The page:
The Sri Lankan city of Galle was founded by Portuguese explorers in the sixteenth century. In 1640, the Dutch moved in and began fortifying the town by constructing an 89-acre (36-hectare) fort on the town’s promontory, surrounded on three sides by the Bay of Galle. Today, the old town of Galle and its fort, a UNESCO World Heritage site since 1988, ranks among the best preserved European-built fortified cities in Southeast Asia.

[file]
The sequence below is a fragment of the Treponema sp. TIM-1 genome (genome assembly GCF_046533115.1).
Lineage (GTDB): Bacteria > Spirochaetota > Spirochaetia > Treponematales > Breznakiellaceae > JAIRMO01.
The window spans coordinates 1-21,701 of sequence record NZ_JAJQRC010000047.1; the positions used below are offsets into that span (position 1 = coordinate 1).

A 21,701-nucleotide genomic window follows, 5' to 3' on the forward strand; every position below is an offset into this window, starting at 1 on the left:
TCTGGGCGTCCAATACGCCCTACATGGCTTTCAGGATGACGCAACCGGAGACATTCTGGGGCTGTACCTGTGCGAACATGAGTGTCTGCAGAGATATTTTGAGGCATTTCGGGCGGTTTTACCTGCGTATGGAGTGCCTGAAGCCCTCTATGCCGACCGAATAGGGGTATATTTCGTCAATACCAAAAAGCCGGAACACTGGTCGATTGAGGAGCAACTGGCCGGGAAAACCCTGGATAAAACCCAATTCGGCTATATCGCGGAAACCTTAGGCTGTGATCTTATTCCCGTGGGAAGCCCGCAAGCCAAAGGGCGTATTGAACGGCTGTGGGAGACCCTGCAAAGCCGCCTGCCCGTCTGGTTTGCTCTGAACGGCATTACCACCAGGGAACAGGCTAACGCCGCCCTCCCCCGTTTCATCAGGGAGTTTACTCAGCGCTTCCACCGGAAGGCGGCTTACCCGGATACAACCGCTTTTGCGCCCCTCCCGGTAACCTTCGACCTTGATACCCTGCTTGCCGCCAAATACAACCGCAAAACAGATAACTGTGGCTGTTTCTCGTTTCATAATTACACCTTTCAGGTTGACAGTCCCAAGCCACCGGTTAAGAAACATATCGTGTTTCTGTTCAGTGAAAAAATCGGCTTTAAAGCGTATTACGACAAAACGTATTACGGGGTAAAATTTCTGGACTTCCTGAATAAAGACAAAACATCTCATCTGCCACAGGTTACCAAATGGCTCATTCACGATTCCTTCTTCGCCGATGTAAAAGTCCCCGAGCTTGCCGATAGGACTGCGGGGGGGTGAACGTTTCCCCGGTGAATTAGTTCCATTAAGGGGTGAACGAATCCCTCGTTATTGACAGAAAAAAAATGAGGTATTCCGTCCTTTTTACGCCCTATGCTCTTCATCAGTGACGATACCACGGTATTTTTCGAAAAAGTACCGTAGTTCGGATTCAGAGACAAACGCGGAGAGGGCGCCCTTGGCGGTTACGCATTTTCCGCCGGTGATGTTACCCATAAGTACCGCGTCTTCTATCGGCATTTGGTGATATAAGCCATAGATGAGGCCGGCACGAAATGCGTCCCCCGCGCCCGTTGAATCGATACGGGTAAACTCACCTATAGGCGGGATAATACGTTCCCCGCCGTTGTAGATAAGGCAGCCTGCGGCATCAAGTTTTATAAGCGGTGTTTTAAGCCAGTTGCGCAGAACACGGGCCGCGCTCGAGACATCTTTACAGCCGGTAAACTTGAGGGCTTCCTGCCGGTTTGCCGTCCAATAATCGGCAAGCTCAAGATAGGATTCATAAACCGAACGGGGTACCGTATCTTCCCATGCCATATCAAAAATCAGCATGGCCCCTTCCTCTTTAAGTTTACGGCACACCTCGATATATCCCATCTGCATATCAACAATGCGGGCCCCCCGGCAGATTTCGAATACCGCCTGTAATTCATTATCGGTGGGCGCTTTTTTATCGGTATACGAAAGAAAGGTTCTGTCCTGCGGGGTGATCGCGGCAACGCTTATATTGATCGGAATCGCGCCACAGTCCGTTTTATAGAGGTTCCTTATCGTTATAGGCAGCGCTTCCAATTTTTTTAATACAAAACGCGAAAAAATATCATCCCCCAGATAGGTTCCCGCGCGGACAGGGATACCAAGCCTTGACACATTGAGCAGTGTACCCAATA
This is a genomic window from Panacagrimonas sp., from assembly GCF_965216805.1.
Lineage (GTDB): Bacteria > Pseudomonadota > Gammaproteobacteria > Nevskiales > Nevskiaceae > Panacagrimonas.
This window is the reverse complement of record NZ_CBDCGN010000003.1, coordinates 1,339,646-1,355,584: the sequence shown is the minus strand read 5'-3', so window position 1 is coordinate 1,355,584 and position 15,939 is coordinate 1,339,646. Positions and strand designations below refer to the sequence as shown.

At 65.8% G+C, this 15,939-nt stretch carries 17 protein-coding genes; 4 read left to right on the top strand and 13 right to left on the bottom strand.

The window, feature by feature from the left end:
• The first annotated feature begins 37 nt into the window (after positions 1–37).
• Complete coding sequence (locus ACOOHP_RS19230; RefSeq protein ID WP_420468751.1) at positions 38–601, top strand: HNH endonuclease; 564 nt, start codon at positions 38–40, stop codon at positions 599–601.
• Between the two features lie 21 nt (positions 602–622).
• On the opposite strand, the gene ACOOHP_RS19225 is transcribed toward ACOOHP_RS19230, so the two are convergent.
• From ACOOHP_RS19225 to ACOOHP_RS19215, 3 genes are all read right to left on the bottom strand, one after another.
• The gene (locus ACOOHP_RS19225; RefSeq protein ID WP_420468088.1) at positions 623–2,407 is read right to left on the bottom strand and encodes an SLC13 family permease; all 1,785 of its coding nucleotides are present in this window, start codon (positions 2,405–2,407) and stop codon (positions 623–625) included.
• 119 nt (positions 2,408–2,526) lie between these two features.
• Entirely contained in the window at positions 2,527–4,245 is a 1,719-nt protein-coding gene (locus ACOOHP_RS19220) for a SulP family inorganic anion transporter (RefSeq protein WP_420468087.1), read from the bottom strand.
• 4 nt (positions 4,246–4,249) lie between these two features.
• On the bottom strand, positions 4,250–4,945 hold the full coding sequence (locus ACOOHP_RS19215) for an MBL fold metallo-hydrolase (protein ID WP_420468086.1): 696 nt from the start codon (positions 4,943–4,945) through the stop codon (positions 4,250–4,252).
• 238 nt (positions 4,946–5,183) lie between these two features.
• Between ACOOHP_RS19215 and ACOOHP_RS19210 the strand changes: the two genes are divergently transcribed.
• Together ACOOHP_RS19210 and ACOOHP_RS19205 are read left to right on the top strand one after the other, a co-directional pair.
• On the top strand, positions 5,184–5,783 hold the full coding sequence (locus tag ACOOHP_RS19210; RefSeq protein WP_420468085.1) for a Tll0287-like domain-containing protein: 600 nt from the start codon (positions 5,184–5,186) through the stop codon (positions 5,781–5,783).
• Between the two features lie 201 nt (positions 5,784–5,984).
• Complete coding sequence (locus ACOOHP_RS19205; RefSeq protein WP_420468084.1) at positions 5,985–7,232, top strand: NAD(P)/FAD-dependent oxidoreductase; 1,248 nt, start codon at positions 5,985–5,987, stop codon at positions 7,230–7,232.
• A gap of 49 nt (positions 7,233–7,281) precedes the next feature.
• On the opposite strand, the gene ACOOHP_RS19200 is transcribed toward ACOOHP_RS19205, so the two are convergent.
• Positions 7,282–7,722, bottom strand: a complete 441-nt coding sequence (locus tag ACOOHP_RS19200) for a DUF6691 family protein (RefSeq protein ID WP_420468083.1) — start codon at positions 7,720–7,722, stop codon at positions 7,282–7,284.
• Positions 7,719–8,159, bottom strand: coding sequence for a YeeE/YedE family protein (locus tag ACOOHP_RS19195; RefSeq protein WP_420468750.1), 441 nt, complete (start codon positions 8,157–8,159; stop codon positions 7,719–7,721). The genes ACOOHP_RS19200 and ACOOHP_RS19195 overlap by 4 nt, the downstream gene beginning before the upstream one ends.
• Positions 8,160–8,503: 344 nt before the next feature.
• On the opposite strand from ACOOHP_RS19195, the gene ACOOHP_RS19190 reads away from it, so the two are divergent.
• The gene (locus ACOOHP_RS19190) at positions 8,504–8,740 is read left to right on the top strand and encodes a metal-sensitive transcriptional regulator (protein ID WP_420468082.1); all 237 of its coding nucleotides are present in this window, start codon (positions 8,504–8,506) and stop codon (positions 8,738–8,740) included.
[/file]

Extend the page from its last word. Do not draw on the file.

The fort remains so much more than a historical attraction. The town is very much still alive. The walled city still houses government buildings, businesses, museums, cafes, and shops. The narrow streets are filled with residents going about their business. The ramparts overlook the Indian Ocean and provide a popular viewing spot at sunrise.
Visitors who wish to linger in Old Galle can stay in one of several boutique hotels housed in Dutch colonial villas.